News Monday, NOVEMBER 30th, 1998
Welcome to Radio Prague. These are the top Czech stories this hour, now the news in more detail, read by Libor Kubik.
Czech Vice Premier Egon Lansky has criticised the European Commission's approach to cheap pork imports into his country.
He said on Sunday that by abruptly increasing subsidies to pork exporters two-fold and cancelling technical consultations with Prague, scheduled for next week, the EU had made a hostile gesture towards the Czech Republic.
The European Commission expressed disappointment on Friday over the moves by the Czech government to restrict imports of pork from the EU to protect its domestic market.
But Agriculture Minister Jan Fencl told Czech Television on Sunday that his meeting with EU Farm Commissioner Franz Fischler would be held on Monday as planned.
The EC says it has not been officially notified of any Czech government decision on pork but denied it had exported excessive amounts.
The Czech government said earlier this week that a preferential import duty of 15 percent on EU pork imports would be scrapped, raising the tariff to nearly 41 percent.
One Czech citizen in two is convinced that the former right-of- centre government of Premier Vaclav Klaus had a poor information policy and attempted to hide some facts from the people.
But according to a poll just out, the new Social Democrat cabinet of Milos Zeman receives slightly better approval ratings in this field. Only one Czech in three thinks they are no better than their predecessors.
The survey conducted by the Sofres-Factum polling agency shows that the caretaker cabinet of Prime Minister Josef Tosovsky fared much better, with only a quarter of those polled saying they were not happy about its information policy.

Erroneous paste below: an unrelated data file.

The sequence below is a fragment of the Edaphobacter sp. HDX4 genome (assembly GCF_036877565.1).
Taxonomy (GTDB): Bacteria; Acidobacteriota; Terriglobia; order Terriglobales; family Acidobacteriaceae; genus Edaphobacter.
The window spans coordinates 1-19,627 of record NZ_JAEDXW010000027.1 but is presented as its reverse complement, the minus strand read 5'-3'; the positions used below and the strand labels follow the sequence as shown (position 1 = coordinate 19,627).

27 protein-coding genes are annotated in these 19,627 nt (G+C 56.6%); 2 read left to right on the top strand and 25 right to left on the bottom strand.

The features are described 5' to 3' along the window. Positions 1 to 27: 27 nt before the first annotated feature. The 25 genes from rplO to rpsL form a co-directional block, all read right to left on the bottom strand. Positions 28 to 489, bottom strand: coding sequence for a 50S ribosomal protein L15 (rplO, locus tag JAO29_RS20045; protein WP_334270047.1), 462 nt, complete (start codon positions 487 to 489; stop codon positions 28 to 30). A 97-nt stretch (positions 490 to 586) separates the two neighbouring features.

In contrast, almost half of those questioned said that Czech Radio was a reliable source of unbiased information about government activities. Thirteen percent said that Czech Radio was too critical of the government.
The controversial former head of the Czech Doctors' Trade Union Club, David Rath, was elected at the weekend as president of the powerful Medical Guild. He succeeded Dr Bohuslav Svoboda who had served two terms -- the maximum allowed by the Guild's statutes.
Rath's election at a conference in Olomouc was immediately welcomed by Social Democrat Health Minister Ivan David, who said on Sunday that communication between him and Rath's predecessor had been difficult.
Membership of the Guild is compulsory for all Czech physicians who practice their profession.
The Czech police have handed over to the Russian security organs nine million dollars' worth of precious stones stolen from a Moscow-based business corporation.
Russia's RTR television said at the weekend that the haul was seized at the end of a three-year-long police operation carried out jointly by the two states.
The television said that the stones had at first been smuggled into Austria before a Russian gang attempted to sell them in Prague. But the ring was broken up by Czech police who have arrested its leader, according to the Moscow TV station.
The Prague Radio Symphony Orchestra, which is attached to Czech Radio, has begun its first short concert tour of the United States.
Their week-long tour comprises three concerts in Boston and one in Andover, Massachussetts.
Three concerts will feature contemporary American classics and two will present music from the orchestra's stem national repertoire -- the symphonic poem Sarka by Bedrich Smetana and The New World Symphony by Antonin Dvorak.
A quick look at the weather -- and a cold front from the east will bring more scattered snow showers and drizzling rain to Central Europe on Monday. Be prepared for cloudy skies, local fogs and daytime temperatures between one degree below freezing and three above.
On Tuesday and Wednesday, the Czech Republic will find itself at the margin of a low pressure area centred over Italy. Nighttime lows will be from three to seven Celsius below zero, daytime highs around freezing point.
I am Libor Kubik and that's the end of the news.